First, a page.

Cockburn’s marriage dissolved in 1979, an event partially outlined in his 1980 album Humans.  By the next year he was living alone in Toronto, far removed from his old life, and on the road to pursuing new relationships and a new musical direction.  For Cockburn, the one shift greatly affects the other and it’s on Inner City Front where this is illustrated best.  From his first album, geography is of particular importance to how Cockburn’s music comes out.  This album, and its kindred spirit in the stand-alone track “The Coldest Night of the Year” released around the same time and added as a bonus track on the album’s re-issue, practically makes Toronto a main character.

And because of this, the folky wistfulness of the past has morphed into a sound that is more urbane. In leaving the acoustic textures of his 70s work a little further behind, Cockburn steps up the jazz-rock influence which had always been a part of his sound.  Here, we get Bruce’s acoustic and electric guitar, but also synths and sax.  Usually this is bad news for 70s artists moving into the 80s, where these ingredients are common. But, this album rests on the strength of the songs and a premium level of musicianship from a new, jazz-oriented backing band.  And “Loner” is my favourite song on this record.

Once again on this track, we get to hear 80s Cockburn stalwart Hugh Marsh on electric violin.   Marsh had added important texture to Humans, and would continue to do so on subsequent releases.  But this is Marsh’s masterpiece performance on a Cockburn record, the perfect sound of the wordless inner turmoil that the lyrics only suggest, with a magical interplay between the two that makes this tune both subtle and intense at the same time.

There is something in this tune which really resonates with me; a sorrow of things gone wrong in the past, a hope that there is a possibility that happiness with another is within reach, and the murky unpredictability that simmers in the soul as it sits in between the two poles.  This is a love song that presents itself without artifice –  hair disheveled, clothing tattered, and still nursing old wounds.  It is the anthem of love’s observer who is more than terrified of getting into the game again himself.  “Loner” documents that uneasy feeling at the beginning of a new love, when shades of an old one have not yet passed.

For more music, check out the Bruce Cockburn MySpace page.

And while you’re at it, get ye to the Hugh Marsh MySpace page too.


Bruce Cockburn and Toumani Diabate Perform “World of Wonders”

Here’s a clip of Canadian singer-songwriter Bruce Cockburn playing a version of his 1986 song “World of Wonders” with Malian master of the kora, Toumani Diabate.

Bruce Cockburn and Toumani Diabate

The clip is taken from the documentary River of Sand, which is narrated by Cockburn and is concerned with the environmental issue of the expanding desert, and the efforts of the people of Mali to counteract it. Along the way, we get to know the people and their culture, particularly their music and key proponents of it, like Diabate and guitarist Ali Farka Toure.


While in Mali filming the documentary, Cockburn met with a number of musicians with whom he would jam informally, and who would eventually find their way onto his recording Breakfast In New Orleans, Dinner In Timbuktu, as well as later recordings. Toumani Diabate was one such luminary, a musician with a growing worldwide reputation for his dexterity on the kora, a 21-stringed instrument made from a gourd and animal skins.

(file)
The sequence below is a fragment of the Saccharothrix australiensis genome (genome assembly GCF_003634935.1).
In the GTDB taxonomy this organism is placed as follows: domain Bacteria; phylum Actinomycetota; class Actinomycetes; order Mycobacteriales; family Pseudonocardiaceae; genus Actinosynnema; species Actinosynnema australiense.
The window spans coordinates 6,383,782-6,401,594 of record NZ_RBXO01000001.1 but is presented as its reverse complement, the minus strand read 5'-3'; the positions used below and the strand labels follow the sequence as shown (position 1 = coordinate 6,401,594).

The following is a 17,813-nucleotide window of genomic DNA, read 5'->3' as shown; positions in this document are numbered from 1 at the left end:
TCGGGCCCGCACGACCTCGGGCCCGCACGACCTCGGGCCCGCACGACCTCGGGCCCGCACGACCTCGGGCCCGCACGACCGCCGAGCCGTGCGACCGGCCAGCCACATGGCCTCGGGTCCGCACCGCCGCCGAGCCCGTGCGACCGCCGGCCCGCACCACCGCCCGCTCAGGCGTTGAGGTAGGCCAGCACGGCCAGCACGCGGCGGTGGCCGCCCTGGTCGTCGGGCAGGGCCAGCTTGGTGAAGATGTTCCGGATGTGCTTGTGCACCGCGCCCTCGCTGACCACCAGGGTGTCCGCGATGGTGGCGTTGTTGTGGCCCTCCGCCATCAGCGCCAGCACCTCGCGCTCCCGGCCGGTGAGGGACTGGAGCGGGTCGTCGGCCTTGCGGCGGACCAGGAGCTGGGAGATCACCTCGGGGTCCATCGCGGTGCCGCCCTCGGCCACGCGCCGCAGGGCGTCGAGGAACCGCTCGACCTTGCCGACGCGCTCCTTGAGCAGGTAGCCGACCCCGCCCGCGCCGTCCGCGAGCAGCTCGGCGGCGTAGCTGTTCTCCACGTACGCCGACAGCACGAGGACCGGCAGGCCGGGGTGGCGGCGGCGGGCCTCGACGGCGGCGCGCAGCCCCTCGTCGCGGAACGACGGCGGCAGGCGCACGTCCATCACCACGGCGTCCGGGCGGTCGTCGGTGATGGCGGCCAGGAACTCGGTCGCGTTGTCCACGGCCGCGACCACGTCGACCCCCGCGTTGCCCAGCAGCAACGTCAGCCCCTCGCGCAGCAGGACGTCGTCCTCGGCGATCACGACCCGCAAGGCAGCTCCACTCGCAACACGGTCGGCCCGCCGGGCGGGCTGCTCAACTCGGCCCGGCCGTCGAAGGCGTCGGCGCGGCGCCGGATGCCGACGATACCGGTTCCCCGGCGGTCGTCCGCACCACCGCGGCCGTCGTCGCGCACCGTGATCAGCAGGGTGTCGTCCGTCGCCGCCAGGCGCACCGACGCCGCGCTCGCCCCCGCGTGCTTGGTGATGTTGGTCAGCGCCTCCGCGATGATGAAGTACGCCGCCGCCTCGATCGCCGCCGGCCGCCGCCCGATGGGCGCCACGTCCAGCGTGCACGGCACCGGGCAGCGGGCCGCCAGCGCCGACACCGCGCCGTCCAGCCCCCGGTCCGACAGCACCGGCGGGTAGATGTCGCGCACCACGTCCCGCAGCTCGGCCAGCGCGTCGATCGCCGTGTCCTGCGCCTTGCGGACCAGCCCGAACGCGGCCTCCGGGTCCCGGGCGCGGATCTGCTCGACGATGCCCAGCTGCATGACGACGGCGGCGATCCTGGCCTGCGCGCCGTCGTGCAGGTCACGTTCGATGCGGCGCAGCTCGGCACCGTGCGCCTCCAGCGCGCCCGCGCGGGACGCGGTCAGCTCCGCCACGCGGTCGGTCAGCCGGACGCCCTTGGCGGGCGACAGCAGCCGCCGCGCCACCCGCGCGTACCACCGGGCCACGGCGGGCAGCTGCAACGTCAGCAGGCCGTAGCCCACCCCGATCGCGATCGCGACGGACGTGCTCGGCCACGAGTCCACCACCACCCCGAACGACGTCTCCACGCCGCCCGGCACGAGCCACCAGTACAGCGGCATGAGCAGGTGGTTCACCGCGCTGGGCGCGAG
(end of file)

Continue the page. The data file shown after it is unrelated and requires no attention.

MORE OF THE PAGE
I really love this version of the Cockburn song, which on the original album by the same name, World of Wonders, is a bit dated by 80s production values. Here, it’s organic and sort of ghostly, largely due to Diabate’s contribution. The sound of the kora is something of a cross between a harp and a mandolin to my ears – delicate, yet grand too. It suits the song, which is about the beauty found in a world that is also marked by oppression and unjustice. On the African continent, there are striking examples of both, which makes the playing of this song quite a potent choice.

For more information about Mali and attempts to irrigate the desert, visit Oxfam.

To hear more music, visit the Toumani Diabate MySpace Page and the Bruce Cockburn MySpace page.


Records I have known: ‘Humans’ by Bruce Cockburn

Bruce Cockburn HumansBruce Cockburn had built a body of work which centred around mystical spiritual imagery, and intricate, dexterous, acoustic guitar-driven folk-jazz which was definitely pastoral in nature. One of the elements of his songwriting approach was the tendency for him to write as an uninvolved observer. With a few exceptions, even Cockburn’s most spiritual tunes from the Mississippi John Hurt meets C.S Lewis ‘Dialogue With The Devil’, to the sublime and metaphor-rich ‘All the Diamonds In the World’ and onto ‘Lord of the Starfields’ the lyrics of which read more like one of the psalms than a modern-day song, Cockburn’s own presence was largely missing in his own songs. His song ‘Laughter’ from his album Further Adventures Of… is particularly telling in this regard, in which the songwriter laughs at the absurdities of the modern world from the comfort of his own insular one.

All of that changed with 1980’s Humans, when the world at large crashed violently in on the safety of Cockburn’s own personal songwriting duck blind.